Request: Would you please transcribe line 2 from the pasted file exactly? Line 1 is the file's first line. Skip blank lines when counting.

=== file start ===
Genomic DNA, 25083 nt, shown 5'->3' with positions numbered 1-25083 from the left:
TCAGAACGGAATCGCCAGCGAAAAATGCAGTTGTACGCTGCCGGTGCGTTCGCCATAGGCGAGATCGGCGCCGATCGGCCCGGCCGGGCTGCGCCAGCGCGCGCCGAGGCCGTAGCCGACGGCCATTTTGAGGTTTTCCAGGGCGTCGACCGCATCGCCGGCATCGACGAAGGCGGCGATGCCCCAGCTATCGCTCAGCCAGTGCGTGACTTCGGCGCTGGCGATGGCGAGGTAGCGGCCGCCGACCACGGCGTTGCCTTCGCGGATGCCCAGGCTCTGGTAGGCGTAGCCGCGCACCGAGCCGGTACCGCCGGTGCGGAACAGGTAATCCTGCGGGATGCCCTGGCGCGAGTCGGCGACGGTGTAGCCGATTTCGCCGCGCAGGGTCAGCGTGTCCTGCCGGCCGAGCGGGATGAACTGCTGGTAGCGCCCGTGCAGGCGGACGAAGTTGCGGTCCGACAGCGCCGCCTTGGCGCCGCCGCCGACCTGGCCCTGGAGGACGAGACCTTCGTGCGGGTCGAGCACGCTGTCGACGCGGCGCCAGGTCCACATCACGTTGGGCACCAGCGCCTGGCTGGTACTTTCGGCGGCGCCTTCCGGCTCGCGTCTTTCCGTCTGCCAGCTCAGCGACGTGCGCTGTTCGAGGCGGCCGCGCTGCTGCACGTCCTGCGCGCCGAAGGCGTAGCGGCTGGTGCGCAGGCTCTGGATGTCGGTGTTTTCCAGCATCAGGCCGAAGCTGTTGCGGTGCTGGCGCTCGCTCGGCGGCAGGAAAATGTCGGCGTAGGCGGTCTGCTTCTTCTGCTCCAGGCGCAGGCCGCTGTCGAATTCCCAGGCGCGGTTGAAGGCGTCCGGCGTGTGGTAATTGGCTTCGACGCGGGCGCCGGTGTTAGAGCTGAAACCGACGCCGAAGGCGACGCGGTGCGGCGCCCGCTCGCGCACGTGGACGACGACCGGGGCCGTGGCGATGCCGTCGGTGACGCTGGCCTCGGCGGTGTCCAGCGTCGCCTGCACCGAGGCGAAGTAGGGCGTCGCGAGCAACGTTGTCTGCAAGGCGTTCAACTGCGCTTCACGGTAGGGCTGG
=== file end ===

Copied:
TCAGAACGGAATCGCCAGCGAAAAATGCAGTTGTACGCTGCCGGTGCGTTCGCCATAGGCGAGATCGGCGCCGATCGGCCCGGCCGGGCTGCGCCAGCGCGCGCCGAGGCCGTAGCCGACGGCCATTTTGAGGTTTTCCAGGGCGTCGACCGCATCGCCGGCATCGACGAAGGCGGCGATGCCCCAGCTATCGCTCAGCCAGTGCGTGACTTCGGCGCTGGCGATGGCGAGGTAGCGGCCGCCGACCACGGCGTTGCCTTCGCGGATGCCCAGGCTCTGGTAGGCGTAGCCGCGCACCGAGCCGGTACCGCCGGTGCGGAACAGGTAATCCTGCGGGATGCCCTGGCGCGAGTCGGCGACGGTGTAGCCGATTTCGCCGCGCAGGGTCAGCGTGTCCTGCCGGCCGAGCGGGATGAACTGCTGGTAGCGCCCGTGCAGGCGGACGAAGTTGCGGTCCGACAGCGCCGCCTTGGCGCCGCCGCCGACCTGGCCCTGGAGGACGAGACCTTCGTGCGGGTCGAGCACGCTGTCGACGCGGCGCCAGGTCCACATCACGTTGGGCACCAGCGCCTGGCTGGTACTTTCGGCGGCGCCTTCCGGCTCGCGTCTTTCCGTCTGCCAGCTCAGCGACGTGCGCTGTTCGAGGCGGCCGCGCTGCTGCACGTCCTGCGCGCCGAAGGCGTAGCGGCTGGTGCGCAGGCTCTGGATGTCGGTGTTTTCCAGCATCAGGCCGAAGCTGTTGCGGTGCTGGCGCTCGCTCGGCGGCAGGAAAATGTCGGCGTAGGCGGTCTGCTTCTTCTGCTCCAGGCGCAGGCCGCTGTCGAATTCCCAGGCGCGGTTGAAGGCGTCCGGCGTGTGGTAATTGGCTTCGACGCGGGCGCCGGTGTTAGAGCTGAAACCGACGCCGAAGGCGACGCGGTGCGGCGCCCGCTCGCGCACGTGGACGACGACCGGGGCCGTGGCGATGCCGTCGGTGACGCTGGCCTCGGCGGTGTCCAGCGTCGCCTGCACCGAGGCGAAGTAGGGCGTCGCGAGCAACGTTGTCTGCAAGGCGTTCAACTGCGCTTCACGGTAGGGCTGG